It may be one of the most widely read books of poetic essays, with estimated sales of more than 100 million since it was first released in 1923, but so far Lebanese author Kahlil Gibran's best-known work, The Prophet, has yet to see any major move towards the silver screen.
Thanks to an eclectic group of filmmakers working across a variety of different borders, however, that is about to change. News emerged early last year that Mexican actress Salma Hayek had teamed up with film executives Clark Peterson and Ron Senkowski to help produce an animated adaptation of the book, which tells the story of Al-Mustafa, a prophet who awaits passage home on a ship after being away for 12 years.
Now, it seems, Hayek – who is of Lebanese descent – has her wish, and pre-production of the film is underway, with co-financing coming from the Doha Film Institute, Participant Media, and several other regional and international organisations. Each of the book's chapters is to be directed by a different filmmaker in a different style, with Roger Allers, who directed The Lion King, overseeing them all to ensure that the story flows from one to the other.
The line-up of directors is an impressive one, featuring Marjane Satrapi (Persepolis), Joan Gratz (who pioneered the animation technique known as claypainting and won the Oscar for Mona Lisa Descending a Staircase in 1992), Chris Landreth (Oscar-winner for CGI animated short Ryan in 2004), Nina Paley (Sita Sings The Blues, which won a Crystal Bear at the 2008 Berlinale) and Oscar nominees Tomm Moore (The Secret of Kells) and Bill Plympton (Guard Dog and Your Face).
Also among the renowned list of filmmakers is the UAE's own Mohammed Saeed Harib, creator of the popular animated TV show Freej, who is now busy at work on the project. "Our office is covered with sheets of drawings," he says, adding that he currently has a team of 15 involved, which is likely to swell up to close to 100 once production starts.
Harib came on board with the project late last year, after a recommendation from the Doha Film Institute. "They were keen to have an Arabic director involved," he says, claiming that it's something that is adding to the pressure. "Since I'm the only Arabic guy and everybody else had been nominated for an Oscar or something, I have a heavy burden on my shoulders to step up to the game."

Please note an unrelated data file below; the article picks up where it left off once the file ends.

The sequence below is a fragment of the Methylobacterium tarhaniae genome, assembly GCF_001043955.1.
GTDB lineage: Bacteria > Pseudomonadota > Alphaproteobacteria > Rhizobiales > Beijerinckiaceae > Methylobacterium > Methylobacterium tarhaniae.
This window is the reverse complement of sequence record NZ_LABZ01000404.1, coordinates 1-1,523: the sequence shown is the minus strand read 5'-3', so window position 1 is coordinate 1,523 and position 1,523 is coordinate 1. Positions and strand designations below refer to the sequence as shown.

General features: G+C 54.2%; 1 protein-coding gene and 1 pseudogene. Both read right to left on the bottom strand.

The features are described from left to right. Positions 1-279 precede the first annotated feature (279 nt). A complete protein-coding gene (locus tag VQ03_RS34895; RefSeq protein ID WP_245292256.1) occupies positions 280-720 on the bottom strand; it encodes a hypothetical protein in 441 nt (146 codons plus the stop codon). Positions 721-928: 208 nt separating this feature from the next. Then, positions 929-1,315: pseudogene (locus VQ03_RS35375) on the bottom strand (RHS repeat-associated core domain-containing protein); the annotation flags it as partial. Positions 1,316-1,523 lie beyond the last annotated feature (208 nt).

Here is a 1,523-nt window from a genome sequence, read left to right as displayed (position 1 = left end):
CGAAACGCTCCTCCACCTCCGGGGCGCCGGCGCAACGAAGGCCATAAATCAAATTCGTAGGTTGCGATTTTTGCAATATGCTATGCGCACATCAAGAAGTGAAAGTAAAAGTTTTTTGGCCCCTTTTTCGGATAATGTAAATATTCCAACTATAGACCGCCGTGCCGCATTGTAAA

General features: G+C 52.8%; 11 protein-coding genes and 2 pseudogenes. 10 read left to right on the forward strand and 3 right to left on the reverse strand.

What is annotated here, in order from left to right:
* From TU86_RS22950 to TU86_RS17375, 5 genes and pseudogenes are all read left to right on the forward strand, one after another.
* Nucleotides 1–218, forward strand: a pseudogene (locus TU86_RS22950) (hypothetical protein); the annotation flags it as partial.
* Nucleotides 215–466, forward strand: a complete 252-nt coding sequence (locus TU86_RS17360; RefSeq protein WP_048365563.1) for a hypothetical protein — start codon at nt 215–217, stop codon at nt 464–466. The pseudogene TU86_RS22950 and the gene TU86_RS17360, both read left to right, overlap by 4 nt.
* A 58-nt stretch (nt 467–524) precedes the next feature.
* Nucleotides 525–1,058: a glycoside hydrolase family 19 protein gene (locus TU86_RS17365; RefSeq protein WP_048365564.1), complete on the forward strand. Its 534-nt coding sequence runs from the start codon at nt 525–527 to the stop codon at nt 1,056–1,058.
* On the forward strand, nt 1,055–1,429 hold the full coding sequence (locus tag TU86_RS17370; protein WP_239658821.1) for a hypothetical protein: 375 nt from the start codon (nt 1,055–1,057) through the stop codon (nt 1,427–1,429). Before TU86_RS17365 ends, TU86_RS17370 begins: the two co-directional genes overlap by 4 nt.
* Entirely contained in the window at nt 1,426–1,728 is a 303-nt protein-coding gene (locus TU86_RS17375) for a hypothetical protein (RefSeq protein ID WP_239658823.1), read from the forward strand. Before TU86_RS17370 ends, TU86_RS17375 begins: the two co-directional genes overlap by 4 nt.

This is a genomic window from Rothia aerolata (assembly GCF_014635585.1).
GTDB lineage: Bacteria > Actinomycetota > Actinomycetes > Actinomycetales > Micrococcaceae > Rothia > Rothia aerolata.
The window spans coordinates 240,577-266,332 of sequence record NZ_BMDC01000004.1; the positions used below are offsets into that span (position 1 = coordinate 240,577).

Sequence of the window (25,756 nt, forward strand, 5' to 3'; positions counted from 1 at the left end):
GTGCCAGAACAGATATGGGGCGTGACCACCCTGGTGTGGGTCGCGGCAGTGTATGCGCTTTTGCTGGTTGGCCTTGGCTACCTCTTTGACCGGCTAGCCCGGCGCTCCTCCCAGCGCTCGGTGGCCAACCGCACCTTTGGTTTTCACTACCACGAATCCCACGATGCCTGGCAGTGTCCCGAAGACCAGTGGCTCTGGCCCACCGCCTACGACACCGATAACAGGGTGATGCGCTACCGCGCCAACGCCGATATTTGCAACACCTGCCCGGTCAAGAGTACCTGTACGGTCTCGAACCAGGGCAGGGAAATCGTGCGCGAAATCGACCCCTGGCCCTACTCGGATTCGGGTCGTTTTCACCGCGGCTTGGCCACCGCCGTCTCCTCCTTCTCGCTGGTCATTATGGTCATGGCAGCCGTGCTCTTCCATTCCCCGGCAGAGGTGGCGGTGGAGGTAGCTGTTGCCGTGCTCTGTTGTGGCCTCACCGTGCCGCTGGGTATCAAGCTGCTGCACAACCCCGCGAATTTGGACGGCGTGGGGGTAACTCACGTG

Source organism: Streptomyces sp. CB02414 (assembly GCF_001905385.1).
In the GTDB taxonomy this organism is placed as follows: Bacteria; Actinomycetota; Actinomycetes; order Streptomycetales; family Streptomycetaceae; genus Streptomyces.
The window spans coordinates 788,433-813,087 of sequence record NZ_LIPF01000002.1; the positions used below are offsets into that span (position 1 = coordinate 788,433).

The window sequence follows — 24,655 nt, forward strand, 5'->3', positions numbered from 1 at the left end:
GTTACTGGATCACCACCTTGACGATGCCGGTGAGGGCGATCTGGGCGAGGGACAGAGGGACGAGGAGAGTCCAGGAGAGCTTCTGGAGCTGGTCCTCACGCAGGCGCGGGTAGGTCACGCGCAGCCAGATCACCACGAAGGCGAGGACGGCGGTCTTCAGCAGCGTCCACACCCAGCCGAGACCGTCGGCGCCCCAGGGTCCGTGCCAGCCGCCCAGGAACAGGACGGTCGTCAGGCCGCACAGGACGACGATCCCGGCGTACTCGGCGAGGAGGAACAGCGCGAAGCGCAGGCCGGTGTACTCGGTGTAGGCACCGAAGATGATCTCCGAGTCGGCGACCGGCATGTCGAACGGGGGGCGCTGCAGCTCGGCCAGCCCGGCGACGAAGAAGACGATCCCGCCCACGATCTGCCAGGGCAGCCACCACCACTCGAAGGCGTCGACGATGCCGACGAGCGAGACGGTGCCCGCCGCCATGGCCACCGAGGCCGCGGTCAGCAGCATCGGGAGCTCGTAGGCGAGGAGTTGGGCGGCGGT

Each director's portion of the film will be between three to five minutes long and should be based on a chapter, or a particular verse of notion from that chapter. Harib chose the one entitled Crime and Punishment. "It's a fascinating chapter, especially because of what is happening in Arabia. It's very metaphorical, showing how we are very connected as a society. There's one part that says we are only as good as the best of us and only as bad as the worst."
Harib, however, admits that he hadn't read The Prophet before the film project came along, and initially struggled to understand the chapter. "I read it maybe a dozen times and did not understand a word of it. In the end I had to buy a cheat book, 'The Prophet for Dummies' or something."
But now, he's joined the international ranks of Gibran fans, and understands why he's considered the world's third most-read poet behind Shakespeare and Lao-Tzu. "It's a really amazing book. It's not written by human hands, there's something godly about it."
While Harib might be most famous for Freej, which he describes as "his baby" and tells the story of four old Emirati ladies living in Dubai, he says his work for The Prophet will be different. "My team is dying to do something that is not wearing a mask, and this is the chance. We're also going to be doing it in 3D."
The chapter needs to be submitted by October, which could mean the final completed film will be ready for the Doha Tribeca Film Festival in November. It also means that Harib has his work cut out till then. "In animation, we're running behind schedule. There's going to be no new Freej this year."